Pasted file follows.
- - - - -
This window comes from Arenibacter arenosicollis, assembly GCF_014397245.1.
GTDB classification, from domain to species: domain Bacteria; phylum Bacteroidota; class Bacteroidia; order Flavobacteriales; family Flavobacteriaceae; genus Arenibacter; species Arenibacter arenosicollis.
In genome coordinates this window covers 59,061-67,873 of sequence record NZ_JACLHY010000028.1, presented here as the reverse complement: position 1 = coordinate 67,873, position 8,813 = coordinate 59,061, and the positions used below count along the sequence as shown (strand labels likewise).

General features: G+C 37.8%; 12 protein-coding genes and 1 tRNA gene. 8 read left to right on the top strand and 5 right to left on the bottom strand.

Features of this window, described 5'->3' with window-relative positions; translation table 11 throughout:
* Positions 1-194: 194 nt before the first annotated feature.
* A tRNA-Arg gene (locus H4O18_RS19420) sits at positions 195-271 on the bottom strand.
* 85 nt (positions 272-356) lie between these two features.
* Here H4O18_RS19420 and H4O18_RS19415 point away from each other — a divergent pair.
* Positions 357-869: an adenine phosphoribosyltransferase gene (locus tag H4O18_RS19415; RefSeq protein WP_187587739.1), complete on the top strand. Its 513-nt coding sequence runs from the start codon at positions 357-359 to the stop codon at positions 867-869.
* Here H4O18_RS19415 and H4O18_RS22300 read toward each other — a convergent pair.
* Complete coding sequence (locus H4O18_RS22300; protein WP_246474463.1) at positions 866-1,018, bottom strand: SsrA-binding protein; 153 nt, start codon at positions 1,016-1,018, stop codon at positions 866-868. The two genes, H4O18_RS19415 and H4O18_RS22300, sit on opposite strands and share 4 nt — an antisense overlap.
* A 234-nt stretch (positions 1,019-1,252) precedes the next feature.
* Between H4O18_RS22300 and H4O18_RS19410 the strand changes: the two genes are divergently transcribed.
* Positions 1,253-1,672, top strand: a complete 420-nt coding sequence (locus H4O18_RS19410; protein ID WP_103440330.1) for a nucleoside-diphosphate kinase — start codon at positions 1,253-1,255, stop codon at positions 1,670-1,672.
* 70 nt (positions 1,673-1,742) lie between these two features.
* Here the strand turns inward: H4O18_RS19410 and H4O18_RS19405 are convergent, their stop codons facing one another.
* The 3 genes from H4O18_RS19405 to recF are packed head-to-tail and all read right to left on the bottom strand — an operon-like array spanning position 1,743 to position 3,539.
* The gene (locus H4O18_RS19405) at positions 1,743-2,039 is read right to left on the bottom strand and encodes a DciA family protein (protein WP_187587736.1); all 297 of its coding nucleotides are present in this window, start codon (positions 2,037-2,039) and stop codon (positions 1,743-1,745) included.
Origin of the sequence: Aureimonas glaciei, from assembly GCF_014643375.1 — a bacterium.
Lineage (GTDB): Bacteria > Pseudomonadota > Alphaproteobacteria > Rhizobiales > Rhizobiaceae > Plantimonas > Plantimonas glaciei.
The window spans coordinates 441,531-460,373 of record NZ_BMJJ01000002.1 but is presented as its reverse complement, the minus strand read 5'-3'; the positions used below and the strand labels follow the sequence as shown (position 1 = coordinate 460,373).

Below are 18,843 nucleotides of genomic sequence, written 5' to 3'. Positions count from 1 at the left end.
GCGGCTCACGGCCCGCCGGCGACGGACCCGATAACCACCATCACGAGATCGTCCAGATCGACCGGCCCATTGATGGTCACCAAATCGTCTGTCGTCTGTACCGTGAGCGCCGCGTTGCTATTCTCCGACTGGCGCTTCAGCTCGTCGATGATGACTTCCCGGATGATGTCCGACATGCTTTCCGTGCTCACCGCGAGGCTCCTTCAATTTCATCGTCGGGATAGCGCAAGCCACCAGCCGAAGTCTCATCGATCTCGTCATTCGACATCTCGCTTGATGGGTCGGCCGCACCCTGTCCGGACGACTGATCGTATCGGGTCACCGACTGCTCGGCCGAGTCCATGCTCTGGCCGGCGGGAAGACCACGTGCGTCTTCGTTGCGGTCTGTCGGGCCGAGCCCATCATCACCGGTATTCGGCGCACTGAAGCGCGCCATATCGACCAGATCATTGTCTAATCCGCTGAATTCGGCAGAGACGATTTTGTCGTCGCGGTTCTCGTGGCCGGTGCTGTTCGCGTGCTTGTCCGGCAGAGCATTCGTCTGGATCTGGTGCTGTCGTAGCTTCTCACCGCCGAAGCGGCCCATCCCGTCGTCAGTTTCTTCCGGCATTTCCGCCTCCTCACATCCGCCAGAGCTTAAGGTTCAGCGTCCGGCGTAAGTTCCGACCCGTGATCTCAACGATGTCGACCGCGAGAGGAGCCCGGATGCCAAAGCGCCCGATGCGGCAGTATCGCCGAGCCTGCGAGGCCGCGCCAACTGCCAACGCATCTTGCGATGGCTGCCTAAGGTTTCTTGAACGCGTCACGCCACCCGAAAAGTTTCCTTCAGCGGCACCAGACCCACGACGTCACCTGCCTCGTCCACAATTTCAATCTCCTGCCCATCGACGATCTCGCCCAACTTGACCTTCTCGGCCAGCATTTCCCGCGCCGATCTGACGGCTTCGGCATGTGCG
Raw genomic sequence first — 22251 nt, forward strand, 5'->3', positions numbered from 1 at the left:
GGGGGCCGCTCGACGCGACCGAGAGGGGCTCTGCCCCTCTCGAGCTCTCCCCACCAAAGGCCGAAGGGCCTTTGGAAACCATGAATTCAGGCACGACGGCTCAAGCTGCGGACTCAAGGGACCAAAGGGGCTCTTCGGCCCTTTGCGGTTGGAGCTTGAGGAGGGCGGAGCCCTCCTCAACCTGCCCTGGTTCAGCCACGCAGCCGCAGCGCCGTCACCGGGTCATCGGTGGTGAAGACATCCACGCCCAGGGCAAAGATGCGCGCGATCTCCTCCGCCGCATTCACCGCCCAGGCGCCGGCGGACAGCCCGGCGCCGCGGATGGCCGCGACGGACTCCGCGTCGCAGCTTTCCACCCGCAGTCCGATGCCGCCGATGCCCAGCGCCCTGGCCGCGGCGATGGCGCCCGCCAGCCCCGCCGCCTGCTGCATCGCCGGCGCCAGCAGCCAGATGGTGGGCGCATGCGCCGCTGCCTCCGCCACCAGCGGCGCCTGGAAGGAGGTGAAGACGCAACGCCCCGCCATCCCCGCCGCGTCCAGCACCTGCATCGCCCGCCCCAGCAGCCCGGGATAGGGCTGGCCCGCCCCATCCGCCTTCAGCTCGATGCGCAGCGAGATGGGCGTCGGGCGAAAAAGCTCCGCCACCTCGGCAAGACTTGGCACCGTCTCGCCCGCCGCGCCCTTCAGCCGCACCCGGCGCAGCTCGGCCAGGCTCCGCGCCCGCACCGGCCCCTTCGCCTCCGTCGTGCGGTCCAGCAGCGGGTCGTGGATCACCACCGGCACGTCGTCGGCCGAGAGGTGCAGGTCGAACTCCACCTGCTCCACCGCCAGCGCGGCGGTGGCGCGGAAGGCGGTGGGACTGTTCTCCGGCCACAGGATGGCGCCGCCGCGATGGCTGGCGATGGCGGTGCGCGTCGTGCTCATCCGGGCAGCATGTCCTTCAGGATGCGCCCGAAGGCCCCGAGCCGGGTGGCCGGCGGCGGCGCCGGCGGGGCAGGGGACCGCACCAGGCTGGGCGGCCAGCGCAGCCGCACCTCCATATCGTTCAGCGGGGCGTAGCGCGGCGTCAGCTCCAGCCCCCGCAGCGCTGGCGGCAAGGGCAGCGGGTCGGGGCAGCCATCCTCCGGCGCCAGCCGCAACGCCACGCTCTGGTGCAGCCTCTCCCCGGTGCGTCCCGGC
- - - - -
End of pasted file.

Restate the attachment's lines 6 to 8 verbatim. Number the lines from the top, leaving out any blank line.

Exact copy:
* Positions 1-194: 194 nt before the first annotated feature.
* A tRNA-Arg gene (locus H4O18_RS19420) sits at positions 195-271 on the bottom strand.
* 85 nt (positions 272-356) lie between these two features.